Archive for August, 2012

Portland medical marijuana rally slated for Saturday at Deering Oaks Park

August 30th, 2012

Atlantic CannaFEST

1:00 AM

Portland medical marijuana rally slated for Saturday at Deering Oaks Park

Festival will run from 1 to 5 p.m. Saturday and is expected to draw 200 to 300 people, but pot smoking will not be allowed

By Randy Billings rbillings@mainetoday.com
Staff Writer

PORTLAND — Visitors to Deering Oaks on Saturday may take in a little more than fresh air.

A marijuana plant

Staff file photo by Joe Phelan

The park will be the venue for a free medical marijuana rally and festival featuring speakers, music and vendors selling indoor growing equipment.

The Atlantic CannaFEST will run from 1 to 5 p.m. and is expected to draw 200 to 300 people. It will promote medical marijuana and include a high-profile giveaway of pot to low-income patients, to protest the prices at state-sanctioned dispensaries.

So far, city officials, police and parents who use a nearby playground are treating Saturday’s pot rally as just another day in the park.

“It doesn’t bother me any,” said Ashley Van Vliet, 21, of Westbrook, who visited Deering Oaks on Tuesday with her 3-month-old son and 2-year-old daughter.

Maine is no stranger to marijuana festivals. Harry Brown’s Farm has hosted pro-marijuana festivals in Starks since 1991. Last year, the Augusta Civic Center hosted a medical marijuana expo put on by the Medical Marijuana Caregivers of Maine, which featured an outdoor tent where registered patients could smoke pot.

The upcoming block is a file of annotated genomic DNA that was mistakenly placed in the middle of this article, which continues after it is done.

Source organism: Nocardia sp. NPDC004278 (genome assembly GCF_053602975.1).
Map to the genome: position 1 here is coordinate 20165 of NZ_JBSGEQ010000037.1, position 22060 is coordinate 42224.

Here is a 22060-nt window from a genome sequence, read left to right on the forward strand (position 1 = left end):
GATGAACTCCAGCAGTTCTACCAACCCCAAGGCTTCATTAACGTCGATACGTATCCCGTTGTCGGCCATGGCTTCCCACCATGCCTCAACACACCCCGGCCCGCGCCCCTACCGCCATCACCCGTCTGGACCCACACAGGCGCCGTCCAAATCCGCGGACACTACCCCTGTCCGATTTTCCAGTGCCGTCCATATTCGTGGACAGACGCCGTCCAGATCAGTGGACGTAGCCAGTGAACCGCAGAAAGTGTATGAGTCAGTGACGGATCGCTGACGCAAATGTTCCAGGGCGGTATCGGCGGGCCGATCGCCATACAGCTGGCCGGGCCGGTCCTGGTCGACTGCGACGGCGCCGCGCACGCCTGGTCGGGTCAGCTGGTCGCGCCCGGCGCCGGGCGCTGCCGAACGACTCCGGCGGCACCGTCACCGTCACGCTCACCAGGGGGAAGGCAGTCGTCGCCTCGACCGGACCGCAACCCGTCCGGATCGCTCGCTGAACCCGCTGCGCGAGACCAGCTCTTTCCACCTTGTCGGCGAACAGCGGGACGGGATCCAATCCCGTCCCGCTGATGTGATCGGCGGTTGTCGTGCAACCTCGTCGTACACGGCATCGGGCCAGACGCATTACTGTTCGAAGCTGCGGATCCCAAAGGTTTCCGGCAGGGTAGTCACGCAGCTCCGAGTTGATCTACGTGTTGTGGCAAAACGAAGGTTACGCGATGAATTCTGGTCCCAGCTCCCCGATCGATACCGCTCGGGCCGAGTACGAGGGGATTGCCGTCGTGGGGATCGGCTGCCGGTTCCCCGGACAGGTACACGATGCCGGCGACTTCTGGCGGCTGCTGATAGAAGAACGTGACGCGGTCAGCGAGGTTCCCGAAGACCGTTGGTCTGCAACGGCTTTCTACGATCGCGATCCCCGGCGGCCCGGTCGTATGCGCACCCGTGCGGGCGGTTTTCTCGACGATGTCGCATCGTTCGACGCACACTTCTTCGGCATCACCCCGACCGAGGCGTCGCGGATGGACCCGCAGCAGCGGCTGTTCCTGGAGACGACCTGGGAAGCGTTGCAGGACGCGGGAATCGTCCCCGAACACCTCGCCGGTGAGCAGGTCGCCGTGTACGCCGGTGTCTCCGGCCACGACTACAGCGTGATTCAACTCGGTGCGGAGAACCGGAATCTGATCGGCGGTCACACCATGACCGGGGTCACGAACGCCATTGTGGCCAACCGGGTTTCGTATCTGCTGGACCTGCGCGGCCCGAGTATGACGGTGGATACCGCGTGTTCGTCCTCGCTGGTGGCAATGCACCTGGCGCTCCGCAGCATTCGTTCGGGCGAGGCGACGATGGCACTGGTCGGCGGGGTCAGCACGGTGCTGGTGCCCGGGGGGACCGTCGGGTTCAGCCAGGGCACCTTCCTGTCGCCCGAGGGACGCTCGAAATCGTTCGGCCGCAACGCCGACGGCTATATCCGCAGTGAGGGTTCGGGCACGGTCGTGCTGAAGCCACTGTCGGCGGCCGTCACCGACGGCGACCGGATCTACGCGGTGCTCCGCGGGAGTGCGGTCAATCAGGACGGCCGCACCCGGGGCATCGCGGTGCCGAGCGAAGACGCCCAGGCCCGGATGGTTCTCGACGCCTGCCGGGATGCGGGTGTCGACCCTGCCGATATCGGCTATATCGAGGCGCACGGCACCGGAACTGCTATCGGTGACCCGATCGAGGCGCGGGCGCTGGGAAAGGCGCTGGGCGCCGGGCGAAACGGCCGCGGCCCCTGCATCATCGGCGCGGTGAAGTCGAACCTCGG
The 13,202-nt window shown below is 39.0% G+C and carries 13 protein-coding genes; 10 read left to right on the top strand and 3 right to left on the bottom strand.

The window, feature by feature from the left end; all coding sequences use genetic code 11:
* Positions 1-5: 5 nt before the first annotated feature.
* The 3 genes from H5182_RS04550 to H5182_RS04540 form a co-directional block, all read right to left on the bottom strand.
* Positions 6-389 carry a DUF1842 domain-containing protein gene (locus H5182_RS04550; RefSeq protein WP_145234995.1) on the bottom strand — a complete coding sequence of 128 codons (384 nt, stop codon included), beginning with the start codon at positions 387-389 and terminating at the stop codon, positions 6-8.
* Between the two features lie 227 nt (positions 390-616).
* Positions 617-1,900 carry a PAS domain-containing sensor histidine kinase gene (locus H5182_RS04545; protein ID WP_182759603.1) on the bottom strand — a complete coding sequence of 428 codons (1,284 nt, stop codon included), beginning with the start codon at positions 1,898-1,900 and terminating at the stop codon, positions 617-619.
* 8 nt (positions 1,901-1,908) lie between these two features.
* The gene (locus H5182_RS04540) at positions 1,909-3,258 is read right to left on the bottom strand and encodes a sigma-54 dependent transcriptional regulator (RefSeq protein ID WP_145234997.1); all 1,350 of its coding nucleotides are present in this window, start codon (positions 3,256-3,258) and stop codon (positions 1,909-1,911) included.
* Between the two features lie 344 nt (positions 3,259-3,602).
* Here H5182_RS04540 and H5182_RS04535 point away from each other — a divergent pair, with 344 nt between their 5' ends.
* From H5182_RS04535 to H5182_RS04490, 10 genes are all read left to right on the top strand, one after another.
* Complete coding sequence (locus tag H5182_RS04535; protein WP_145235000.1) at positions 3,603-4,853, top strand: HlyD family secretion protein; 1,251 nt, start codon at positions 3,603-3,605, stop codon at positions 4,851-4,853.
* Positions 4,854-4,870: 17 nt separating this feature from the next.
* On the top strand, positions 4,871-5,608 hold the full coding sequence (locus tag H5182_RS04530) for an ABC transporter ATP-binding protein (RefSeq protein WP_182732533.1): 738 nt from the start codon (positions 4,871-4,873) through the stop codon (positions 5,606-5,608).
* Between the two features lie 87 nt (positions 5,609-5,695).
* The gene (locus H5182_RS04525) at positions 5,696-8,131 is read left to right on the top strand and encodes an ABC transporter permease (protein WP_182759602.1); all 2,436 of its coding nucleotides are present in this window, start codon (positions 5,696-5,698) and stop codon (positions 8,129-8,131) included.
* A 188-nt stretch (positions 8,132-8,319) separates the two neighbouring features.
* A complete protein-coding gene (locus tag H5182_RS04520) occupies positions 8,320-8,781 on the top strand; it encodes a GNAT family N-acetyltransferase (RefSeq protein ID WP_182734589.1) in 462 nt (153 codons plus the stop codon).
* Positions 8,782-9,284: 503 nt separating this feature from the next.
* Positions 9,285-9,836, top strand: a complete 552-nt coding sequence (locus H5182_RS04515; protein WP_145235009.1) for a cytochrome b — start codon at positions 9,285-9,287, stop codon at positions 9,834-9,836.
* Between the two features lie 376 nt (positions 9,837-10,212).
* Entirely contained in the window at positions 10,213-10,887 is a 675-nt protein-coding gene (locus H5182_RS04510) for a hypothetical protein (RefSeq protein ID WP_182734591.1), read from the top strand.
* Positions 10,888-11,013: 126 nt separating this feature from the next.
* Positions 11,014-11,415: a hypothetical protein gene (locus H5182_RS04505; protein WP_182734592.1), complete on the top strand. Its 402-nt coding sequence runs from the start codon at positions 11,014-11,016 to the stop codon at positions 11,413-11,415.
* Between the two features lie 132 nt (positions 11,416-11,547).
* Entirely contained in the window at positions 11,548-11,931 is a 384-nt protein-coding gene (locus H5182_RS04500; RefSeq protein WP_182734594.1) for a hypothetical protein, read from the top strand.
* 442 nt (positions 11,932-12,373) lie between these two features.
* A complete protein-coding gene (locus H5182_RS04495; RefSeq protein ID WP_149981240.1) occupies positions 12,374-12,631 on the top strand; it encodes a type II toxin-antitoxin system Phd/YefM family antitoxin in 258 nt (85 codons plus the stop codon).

There will be no such tent Saturday in Portland, because fire

Article source: http://www.onlinesentinel.com/news/medical-pot-rally-on-tap-for-portland_2012-08-29.html

Madison marijuana patient secures housing assistance – WCSH

August 28th, 2012

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MADISON, Maine (NEWS CENTER) — A medical marijuana patient in Madison now will not have to decide between growing his medicine and losing help he gets from the Maine State Housing Authority.

Don LaRouche suffers from glaucoma, muscle spasms and Crohns disease. He uses medical marijuana to treat those conditions. Yet he also counts on federal housing vouchers he gets from the Maine State Housing Authority to pay his rent.

Early last month LaRoche got a letter from that organization. It said since marijuana is banned by federal law he must stop growing marijuana or lose his housing vouchers. Since then the housing authority has learned that it can make its own rules for medical marijuana patients currently in the voucher program. Officials sent LaRouche a letter last week saying they will not pursue terminating his assistance.

LaRouche says he’s hoping the housing authority will do the same for others like him.

“I would hope that they would understand that we’re not criminals,” he said, “it’s no different then use using prescription medication from a drug store.”